By EUNICE CHUNG
Microgrids have been around for a while—ever since Thomas Edison invented the first prototype in 1882, these multifaceted networks continue to be a critical source of sustained energy production and distribution. Recently, renewable, community-scale microgrids have gained traction within the energy industry, marking a shift from remote, centralized power plants to local, decentralized generation.
Here are some examples of successful community microgrids today:
Bronzeville Smart Microgrid
- Location: Chicago, IL
- Construction: 2018-2019
- Led by: Commonwealth Edison (ComEd)
- Reasons for microgrid: Severe storms
- # of people served: About 1,060 residential, commercial & industrial customers
Located in the South Side neighborhood of Chicago, the Bronzeville smart microgrid is the first of its kind to operate within an urban metropolitan area. Unlike stand-alone microgrids, the Bronzeville model tests the hypothesis of microgrid clusters, or a grid of microgrids: it is connected to and shares power with a microgrid at the nearby Illinois Institute of Technology (IIT). This resilient, 7-megawatt microgrid also optimizes solar energy; even when the microgrid is in island mode (e.g., it is disconnected from the local electricity distribution network), the solar photovoltaic (PV) panels and microgrid storage are able to run smoothly, continuing to provide self-generated energy to the South Side residents.
Reynolds Landing Neighborhood
- Location: Hoover, AL
- Construction: 2017-2018
- Led by: Southern Company, Electric Power Research Institute (EPRI), Oak Ridge National Laboratory (ORNL)
- Reasons for microgrid: Tornadoes
- # of people served: 62 homes
Based outside of Birmingham, AL, the Reynolds Landing smart neighborhood is entirely powered by a communal microgrid—the first microgrid in the Southeast and one of very few community-scale models in the world. Each home is outfitted with multiple energy-efficient features—including an air-tight building envelope, smart thermostats, controllable heat pump water heaters, and air-source heat pumps for space conditioning—and are 35 percent more energy-efficient than standard Alabama residences. The 5-acre microgrid, which is composed of a solar photovoltaic (PV) array, battery storage system, and natural gas generator, can operate under cloudy weather conditions and during grid outages, both planned and unplanned.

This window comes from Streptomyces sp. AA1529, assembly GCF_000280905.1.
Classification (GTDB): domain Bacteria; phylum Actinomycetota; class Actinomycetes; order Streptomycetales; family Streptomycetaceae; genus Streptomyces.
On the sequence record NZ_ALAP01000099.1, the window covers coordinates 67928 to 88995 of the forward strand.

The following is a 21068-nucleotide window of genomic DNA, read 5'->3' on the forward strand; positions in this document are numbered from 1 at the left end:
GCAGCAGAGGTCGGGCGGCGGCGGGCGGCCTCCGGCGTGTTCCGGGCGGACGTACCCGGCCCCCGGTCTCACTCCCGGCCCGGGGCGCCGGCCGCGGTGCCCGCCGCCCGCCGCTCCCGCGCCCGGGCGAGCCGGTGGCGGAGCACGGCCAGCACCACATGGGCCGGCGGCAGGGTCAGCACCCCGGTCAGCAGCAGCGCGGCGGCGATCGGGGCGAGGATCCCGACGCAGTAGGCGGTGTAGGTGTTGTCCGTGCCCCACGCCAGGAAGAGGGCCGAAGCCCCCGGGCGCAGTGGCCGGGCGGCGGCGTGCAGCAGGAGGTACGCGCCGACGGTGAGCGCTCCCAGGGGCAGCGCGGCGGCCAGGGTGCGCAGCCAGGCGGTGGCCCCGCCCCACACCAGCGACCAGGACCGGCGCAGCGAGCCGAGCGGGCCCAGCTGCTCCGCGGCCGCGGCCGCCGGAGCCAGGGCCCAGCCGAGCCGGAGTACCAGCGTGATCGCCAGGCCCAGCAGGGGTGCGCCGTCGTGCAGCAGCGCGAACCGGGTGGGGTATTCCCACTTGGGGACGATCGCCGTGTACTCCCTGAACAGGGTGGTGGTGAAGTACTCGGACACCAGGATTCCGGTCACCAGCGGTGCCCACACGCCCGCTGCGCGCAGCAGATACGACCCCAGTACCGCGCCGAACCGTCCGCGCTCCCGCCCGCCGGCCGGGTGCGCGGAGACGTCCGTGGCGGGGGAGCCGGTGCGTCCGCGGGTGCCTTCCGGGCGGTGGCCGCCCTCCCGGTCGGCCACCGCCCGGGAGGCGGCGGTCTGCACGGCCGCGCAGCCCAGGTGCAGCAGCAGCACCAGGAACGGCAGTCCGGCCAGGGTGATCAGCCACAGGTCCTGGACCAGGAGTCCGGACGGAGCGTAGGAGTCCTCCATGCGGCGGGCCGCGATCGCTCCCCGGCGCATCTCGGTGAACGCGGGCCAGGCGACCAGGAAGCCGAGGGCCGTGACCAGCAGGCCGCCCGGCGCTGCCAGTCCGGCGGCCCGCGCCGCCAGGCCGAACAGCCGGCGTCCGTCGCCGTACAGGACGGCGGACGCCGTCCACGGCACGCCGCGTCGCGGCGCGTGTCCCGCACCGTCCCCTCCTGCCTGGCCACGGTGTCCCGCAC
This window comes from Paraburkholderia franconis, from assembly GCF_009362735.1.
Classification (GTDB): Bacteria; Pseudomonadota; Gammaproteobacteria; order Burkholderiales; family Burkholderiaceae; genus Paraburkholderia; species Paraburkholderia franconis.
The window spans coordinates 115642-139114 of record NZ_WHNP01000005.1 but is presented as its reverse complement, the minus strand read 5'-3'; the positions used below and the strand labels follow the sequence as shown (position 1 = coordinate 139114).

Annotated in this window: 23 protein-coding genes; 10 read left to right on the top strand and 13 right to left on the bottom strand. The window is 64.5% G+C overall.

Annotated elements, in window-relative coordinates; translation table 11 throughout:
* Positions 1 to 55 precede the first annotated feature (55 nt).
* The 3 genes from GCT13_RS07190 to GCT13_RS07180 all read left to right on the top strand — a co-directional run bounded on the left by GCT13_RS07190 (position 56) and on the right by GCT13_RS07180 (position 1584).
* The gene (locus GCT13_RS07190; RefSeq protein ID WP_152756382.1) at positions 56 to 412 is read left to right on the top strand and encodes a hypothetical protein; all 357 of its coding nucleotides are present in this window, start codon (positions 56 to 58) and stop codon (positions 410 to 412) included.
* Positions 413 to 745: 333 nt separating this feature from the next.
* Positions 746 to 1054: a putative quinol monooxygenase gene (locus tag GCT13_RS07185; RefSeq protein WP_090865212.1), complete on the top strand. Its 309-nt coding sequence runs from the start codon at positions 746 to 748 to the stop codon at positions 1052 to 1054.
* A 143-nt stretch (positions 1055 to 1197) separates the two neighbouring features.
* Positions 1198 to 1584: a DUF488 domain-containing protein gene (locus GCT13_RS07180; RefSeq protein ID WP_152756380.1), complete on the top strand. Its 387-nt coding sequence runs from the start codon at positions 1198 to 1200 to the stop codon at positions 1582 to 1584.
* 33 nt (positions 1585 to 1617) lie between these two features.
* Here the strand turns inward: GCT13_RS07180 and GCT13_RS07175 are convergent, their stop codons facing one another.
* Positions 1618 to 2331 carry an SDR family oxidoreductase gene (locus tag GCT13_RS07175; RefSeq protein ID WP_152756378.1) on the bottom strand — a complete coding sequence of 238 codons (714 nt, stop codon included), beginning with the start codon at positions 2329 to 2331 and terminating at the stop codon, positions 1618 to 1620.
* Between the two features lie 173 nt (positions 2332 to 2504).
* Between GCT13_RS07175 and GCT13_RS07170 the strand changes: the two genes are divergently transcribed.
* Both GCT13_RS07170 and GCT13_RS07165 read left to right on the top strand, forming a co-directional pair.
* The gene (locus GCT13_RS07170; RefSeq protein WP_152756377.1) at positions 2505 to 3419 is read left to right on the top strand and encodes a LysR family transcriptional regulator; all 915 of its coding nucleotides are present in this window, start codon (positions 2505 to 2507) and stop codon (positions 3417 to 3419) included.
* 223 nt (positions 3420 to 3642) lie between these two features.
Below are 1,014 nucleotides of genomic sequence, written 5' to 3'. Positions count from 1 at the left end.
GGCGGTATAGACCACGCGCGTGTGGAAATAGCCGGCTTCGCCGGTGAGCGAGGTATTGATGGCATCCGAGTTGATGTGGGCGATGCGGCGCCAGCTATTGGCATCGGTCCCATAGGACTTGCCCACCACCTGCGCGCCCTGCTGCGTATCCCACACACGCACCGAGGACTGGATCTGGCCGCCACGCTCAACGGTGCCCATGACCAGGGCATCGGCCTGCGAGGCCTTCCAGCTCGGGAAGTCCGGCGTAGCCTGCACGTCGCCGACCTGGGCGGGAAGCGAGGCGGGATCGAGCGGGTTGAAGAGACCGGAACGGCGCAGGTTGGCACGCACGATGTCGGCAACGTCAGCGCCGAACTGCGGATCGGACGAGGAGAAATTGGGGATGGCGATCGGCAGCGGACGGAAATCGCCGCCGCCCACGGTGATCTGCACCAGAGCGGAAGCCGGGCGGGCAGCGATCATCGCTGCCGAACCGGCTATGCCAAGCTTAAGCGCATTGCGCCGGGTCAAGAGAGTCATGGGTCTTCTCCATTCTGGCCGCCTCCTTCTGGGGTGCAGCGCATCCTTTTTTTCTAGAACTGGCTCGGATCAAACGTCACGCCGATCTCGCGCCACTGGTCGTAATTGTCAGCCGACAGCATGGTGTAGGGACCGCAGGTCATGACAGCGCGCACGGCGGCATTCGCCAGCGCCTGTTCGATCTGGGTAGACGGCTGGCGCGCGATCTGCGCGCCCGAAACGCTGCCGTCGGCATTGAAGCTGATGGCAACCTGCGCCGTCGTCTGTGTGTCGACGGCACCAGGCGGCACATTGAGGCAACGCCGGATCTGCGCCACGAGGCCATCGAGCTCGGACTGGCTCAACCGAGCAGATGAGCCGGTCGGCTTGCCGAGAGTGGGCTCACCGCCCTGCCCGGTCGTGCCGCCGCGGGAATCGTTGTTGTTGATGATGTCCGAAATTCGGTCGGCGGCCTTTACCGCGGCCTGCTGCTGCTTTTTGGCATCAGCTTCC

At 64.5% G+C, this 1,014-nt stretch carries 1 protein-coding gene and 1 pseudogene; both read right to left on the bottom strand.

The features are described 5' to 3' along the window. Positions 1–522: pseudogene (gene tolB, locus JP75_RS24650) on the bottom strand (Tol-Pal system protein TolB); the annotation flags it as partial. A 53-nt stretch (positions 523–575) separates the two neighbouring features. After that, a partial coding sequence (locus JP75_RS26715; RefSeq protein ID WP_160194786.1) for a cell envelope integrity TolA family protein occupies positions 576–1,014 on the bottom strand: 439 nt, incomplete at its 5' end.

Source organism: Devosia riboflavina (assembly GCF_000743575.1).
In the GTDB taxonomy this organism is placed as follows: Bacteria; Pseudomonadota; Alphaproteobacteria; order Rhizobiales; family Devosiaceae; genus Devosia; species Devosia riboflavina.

Blue Lake Rancheria Microgrid
- Location: Humboldt County, CA
- Construction: May – November 2016
- Led by: Blue Lake Rancheria Tribe, Humboldt State University, Schatz Energy Research Center (SERC)
- Reasons for microgrid: Heavy rainstorms, Northern California wildfires, PG&E shutoffs
- # of people served: Unspecified
Situated 300 miles north of San Francisco, this microgrid serves the Blue Lake Rancheria, a federally recognized Native American Tribe. The BLR microgrid generates renewable energy that allows the reservation to either operate with, or independently of, the main utility grid; even during the Fall 2019 PG&E shutoffs, the microgrid continued to power the reservation’s hotel, casino, offices, and medical center, whose patients depended on steady electricity to fuel their medical devices. Furthermore, the microgrid has generated roughly $150,000 in annual energy savings for the Tribe, reduced at least 150 tons of carbon/year, and increased the total number of clean energy jobs in the area by ten percent. Talk about making a positive impact!
- Location: Prescott, AZ
- Construction: 2018 – 2020
- Led by: Mandalay Homes, Sonnen GmbH
- Reasons for microgrid: To redefine standard home production in the U.S. using clean energy technology
- # of people served: 2,900 homes
Although the Jasper community isn’t technically a microgrid, it includes elements of community and renewable energy. Spearheaded by Sonnen, a German energy storage company, the 2,900 homes in Jasper are virtually connected to form an intelligent network of clean energy storage systems. This European-based model allows the community to operate as a Virtual Power Plant (VPP) that is integrated with the larger Arizona Public Service electric grid. Each home has a smart battery that absorbs excess solar energy during the day; the battery then calibrates and releases the energy in the evening, when the sun is no longer out, to meet the unique energy demands of each home balanced with the demand on the main utility grid.
Microgrids are slowly emerging as an alternative solution to the world’s energy needs. While the design and implementation of the basic microgrid model may vary from place to place, this framework helps paves the way for a cleaner, more resilient future.
Editor’s note: this article originally appeared on the EcoBlock blog